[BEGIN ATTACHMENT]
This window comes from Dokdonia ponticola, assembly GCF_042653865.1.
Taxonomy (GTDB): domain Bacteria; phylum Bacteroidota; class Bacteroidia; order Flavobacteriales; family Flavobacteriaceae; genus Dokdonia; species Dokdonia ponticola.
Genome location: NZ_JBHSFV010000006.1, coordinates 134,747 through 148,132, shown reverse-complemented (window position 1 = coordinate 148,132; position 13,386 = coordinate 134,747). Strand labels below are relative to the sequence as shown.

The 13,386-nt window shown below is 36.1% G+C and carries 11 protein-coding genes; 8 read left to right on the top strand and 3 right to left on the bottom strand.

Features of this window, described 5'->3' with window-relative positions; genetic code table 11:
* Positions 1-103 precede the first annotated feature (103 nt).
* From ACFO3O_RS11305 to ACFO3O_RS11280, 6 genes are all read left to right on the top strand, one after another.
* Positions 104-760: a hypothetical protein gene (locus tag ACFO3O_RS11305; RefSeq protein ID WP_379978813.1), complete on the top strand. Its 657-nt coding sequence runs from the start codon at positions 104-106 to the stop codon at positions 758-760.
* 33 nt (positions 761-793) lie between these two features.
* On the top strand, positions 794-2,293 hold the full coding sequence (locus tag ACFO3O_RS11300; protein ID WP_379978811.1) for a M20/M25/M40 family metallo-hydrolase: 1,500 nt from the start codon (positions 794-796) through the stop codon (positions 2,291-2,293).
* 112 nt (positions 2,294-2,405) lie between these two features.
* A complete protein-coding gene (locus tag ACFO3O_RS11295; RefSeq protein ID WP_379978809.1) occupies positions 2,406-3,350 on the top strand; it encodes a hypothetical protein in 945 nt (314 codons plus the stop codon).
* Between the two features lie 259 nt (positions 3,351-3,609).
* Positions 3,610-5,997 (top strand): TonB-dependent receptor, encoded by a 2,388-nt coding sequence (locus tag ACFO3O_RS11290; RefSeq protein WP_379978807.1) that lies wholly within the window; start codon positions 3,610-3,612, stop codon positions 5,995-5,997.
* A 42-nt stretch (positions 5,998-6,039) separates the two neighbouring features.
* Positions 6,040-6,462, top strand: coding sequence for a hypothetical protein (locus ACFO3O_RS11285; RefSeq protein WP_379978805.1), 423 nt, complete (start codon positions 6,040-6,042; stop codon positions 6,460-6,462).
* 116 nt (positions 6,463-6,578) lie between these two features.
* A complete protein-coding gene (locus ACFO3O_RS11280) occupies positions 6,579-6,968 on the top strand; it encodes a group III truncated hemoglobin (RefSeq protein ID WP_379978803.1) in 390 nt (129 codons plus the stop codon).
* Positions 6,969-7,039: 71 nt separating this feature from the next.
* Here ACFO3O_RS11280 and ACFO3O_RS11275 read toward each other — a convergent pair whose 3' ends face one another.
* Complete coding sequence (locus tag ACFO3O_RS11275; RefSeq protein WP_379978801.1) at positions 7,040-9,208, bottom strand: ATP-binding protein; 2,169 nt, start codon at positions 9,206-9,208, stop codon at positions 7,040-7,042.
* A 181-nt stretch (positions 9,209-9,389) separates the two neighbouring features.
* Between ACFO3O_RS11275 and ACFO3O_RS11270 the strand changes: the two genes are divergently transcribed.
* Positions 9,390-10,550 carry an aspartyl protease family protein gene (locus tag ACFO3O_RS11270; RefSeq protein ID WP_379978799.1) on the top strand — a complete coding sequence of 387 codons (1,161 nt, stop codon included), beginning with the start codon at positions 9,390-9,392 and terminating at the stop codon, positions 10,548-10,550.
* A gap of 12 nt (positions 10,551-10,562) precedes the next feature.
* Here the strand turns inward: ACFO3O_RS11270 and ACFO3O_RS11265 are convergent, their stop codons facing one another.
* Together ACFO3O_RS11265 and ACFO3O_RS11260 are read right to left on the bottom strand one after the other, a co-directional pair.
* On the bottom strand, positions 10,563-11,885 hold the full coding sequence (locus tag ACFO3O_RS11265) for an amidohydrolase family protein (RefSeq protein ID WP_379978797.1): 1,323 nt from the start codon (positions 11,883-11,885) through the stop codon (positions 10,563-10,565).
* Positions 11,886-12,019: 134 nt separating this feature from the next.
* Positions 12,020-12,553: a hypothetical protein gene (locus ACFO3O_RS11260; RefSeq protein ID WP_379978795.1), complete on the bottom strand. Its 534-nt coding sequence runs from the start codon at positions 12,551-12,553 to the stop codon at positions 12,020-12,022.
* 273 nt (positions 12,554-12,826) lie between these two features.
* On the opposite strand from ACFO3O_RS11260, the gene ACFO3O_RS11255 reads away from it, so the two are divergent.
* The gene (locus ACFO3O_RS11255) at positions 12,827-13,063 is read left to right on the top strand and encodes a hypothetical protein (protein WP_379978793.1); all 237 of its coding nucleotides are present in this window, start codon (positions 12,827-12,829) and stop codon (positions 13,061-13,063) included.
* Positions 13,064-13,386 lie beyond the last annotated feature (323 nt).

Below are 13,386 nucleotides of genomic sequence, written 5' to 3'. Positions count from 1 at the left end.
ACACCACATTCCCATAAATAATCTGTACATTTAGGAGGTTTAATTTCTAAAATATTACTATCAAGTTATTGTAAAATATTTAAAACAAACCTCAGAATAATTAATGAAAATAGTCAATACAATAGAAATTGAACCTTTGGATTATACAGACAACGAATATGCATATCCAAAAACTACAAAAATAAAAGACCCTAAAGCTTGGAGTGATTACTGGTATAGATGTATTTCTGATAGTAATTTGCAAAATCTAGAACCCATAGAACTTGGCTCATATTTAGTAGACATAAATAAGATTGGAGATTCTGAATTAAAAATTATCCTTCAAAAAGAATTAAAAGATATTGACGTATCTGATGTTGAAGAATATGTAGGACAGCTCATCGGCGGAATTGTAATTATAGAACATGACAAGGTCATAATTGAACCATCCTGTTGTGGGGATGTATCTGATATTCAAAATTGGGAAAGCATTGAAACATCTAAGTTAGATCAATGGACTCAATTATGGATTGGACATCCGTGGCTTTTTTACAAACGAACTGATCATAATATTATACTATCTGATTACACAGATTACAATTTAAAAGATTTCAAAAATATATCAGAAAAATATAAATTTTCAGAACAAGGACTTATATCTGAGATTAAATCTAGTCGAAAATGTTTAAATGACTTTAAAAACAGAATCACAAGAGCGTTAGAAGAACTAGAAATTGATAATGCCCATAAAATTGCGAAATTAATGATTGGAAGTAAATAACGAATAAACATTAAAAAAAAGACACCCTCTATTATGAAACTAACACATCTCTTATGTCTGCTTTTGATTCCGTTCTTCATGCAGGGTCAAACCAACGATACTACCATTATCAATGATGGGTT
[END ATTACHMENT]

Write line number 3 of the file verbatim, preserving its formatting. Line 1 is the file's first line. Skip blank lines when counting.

Genome location: NZ_JBHSFV010000006.1, coordinates 134,747 through 148,132, shown reverse-complemented (window position 1 = coordinate 148,132; position 13,386 = coordinate 134,747). Strand labels below are relative to the sequence as shown.